August 14, 2007

Oopsy Does It!

(Okay, a bit of a long wordy post here... with pictures. May take a little while to load. Sorry.)

About a year ago, as I was just finishing up at Disney on Kim Possible, I got a call from my agent to see if I was available to "punch up" a script. I was reluctant since I was really looking forward to having some down-time to work on some of my own projects -- but it's hard to turn down work. So I took the meeting.

The script was for a new Care Bears movie and SD Entertainment (who was producing the film) wanted me to do a general punch up on the story. Trouble is, I don't generally write for the pre-school age group and I knew nothing about the Care Bears other than that their plush forms are in toy stores and their ever-smiling mugs are on everything from greeting cards to bed sheets.

The Care Bears as plush, blankets, bedding and kickin' it Broadway style!
Too much sweetness... can't go on... must look away...

So, I read the script, and I have to say that it was... um...

Ach! Heinrich this trip has been a flaming success! need of a lot of work.

I'm by no means a great writer, but from what I could tell it needed more than a "punch-up". There was no time to start over with it, so I had about a week to rework the entire thing, however I had to keep their original story. So I scrambled through a draft as fast as I could, and despite my lack of knowledge with the Care Bears and their world (I got their genders all messed up -- yes, Care Bears do have different genders - don't think about that too much though) SD and American Greetings (who owns the Care Bears) were happy with my draft. So it moved forward and on into production. That was a year ago.

Flash forward to August 4th - the Care Bears film "Oopys Does it" is released in selected theatres across the US. Well, any chance to see something you've written on the big screen is an event, so Emily and I picked a Saturday to see it.

Oh, if it were only that easy...

As I said, Care Bears was playing in only select theatres. So we had to sniff it out and see where it was playing. And the closest location to me was out in Rancho Cucamonga (about a 50 mile drive from my house in the Valley). It was showing at 10:30 in morning, so we got to the theatre at about 10am.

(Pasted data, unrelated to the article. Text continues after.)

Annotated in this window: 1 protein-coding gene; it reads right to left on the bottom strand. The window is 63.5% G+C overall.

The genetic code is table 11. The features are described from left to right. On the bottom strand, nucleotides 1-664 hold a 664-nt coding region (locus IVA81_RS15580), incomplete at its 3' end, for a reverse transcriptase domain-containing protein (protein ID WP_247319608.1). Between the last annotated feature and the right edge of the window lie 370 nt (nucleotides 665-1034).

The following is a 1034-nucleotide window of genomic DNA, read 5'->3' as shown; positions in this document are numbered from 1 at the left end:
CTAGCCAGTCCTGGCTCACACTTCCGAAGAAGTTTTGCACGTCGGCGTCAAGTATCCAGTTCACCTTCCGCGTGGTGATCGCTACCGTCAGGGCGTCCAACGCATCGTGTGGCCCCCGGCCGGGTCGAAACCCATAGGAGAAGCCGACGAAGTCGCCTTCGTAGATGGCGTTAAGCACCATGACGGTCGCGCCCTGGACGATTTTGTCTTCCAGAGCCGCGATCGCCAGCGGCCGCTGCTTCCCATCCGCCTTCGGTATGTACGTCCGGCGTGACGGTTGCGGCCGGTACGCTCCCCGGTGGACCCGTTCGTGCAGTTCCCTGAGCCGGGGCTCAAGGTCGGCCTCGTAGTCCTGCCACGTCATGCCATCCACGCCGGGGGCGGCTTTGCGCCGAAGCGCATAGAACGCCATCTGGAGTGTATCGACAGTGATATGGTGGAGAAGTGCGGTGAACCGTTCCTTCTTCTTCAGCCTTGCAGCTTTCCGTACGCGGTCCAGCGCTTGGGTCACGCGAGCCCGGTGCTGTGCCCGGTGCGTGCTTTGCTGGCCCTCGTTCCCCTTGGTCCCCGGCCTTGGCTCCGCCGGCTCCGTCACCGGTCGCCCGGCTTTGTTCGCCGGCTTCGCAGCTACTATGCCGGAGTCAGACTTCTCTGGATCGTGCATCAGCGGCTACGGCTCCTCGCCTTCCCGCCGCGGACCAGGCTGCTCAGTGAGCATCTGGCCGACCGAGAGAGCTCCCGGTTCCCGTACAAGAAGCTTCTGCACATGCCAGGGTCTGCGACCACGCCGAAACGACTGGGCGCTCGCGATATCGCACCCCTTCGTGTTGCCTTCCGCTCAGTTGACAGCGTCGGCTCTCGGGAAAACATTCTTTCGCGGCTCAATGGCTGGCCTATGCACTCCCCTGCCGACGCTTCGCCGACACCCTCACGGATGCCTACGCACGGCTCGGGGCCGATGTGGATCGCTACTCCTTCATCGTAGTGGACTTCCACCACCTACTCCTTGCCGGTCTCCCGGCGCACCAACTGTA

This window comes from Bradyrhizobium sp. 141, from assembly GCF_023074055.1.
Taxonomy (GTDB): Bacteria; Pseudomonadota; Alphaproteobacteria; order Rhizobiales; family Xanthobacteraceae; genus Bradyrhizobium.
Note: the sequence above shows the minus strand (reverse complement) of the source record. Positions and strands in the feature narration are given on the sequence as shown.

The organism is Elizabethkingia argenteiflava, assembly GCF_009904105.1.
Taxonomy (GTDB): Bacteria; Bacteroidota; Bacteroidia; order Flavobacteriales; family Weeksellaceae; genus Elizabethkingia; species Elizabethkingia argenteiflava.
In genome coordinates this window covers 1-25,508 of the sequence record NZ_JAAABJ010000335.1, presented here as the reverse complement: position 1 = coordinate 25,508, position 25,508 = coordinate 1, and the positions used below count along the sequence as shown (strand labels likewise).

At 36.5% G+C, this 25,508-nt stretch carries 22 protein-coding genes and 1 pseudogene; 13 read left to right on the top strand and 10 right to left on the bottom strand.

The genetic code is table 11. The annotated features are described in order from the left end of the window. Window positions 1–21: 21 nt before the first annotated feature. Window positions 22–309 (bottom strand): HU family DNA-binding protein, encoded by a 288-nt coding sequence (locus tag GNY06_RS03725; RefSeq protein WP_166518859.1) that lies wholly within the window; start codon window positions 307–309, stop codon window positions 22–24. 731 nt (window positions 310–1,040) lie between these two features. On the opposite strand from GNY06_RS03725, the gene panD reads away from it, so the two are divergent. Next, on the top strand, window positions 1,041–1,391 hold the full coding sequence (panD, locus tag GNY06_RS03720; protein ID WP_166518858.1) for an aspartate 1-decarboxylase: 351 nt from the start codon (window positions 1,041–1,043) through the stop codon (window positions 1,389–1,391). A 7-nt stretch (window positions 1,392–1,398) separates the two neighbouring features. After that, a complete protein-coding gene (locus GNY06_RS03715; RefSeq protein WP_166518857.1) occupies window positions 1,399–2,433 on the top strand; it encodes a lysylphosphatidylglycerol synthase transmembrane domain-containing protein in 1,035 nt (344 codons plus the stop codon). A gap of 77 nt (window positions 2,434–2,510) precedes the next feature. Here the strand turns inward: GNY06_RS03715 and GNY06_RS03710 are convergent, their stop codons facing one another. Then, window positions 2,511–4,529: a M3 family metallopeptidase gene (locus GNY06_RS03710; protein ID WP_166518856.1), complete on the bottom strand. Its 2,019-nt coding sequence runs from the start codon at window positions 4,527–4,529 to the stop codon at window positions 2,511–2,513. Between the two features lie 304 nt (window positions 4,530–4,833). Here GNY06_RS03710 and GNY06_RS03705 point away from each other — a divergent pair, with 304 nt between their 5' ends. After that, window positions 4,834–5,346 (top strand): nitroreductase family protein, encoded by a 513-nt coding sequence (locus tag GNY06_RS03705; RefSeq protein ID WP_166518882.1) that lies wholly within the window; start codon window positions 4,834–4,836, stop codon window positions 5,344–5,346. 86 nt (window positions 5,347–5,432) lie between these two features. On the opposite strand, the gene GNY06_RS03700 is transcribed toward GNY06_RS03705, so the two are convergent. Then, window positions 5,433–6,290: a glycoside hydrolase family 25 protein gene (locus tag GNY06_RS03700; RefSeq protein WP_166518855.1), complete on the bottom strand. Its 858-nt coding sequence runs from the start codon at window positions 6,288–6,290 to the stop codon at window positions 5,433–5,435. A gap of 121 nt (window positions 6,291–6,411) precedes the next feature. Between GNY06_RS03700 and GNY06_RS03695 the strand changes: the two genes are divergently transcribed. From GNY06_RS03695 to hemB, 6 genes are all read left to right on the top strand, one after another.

There were plenty of kids and their parents headed toward the theatre when we got there. Emily wanted to get a picture of me next to the poster for the movie. Trouble was... there was no poster for Care Bears outside the theatre... nor any mention of it on the marquee... not even any sort of sign or leaflet posted in the ticket booth!

When I inquired about Care Bears to the person in the ticket booth, they knew nothing about it. Emily insisted that they'd advertised it the paper. So the booth person asked around and eventually came back and said that "yes" they were showing "Care Bears". I bought two tickets. And then Emily noticed a stack of post-card sized fliers tucked off to the side in the ticket booth and asked the booth person for a bunch of them. This person seemed utterly astonished to see the fliers, as if he'd never before seen bits of paper stacked in such a fashion. He gave us a two of them. I guess that constitutes "a bunch".

One of the fliers, nearly actual size.
Try to read my name in the
credits at the bottom, I dare you!

So everything seemed on track. We had our ticket... well, it was really more of a receipt. It even said so at the top. I should have suspected trouble when instead of a ticket you get something that looks like you'd find at the bottom of a grocery bag.

Hey, where's my double coupon discount?

So, with receipt in hand we headed into the lobby. I showed my "ticket" to the girl taking tickets and she seemed utterly baffled. "Care Bears? We're showing Care Bears?" She looked at me as if I'd just grown a third eye and winked at her. So before letting us in, she had to ask around to find out which theatre the movie was showing -- eventually we were told to go to theatre four. Whew!

Well, the tough part's over. All we have to do is get to our seats and watch the movie. And we had our pick of any seat we wanted, because theatre four was completely EMPTY!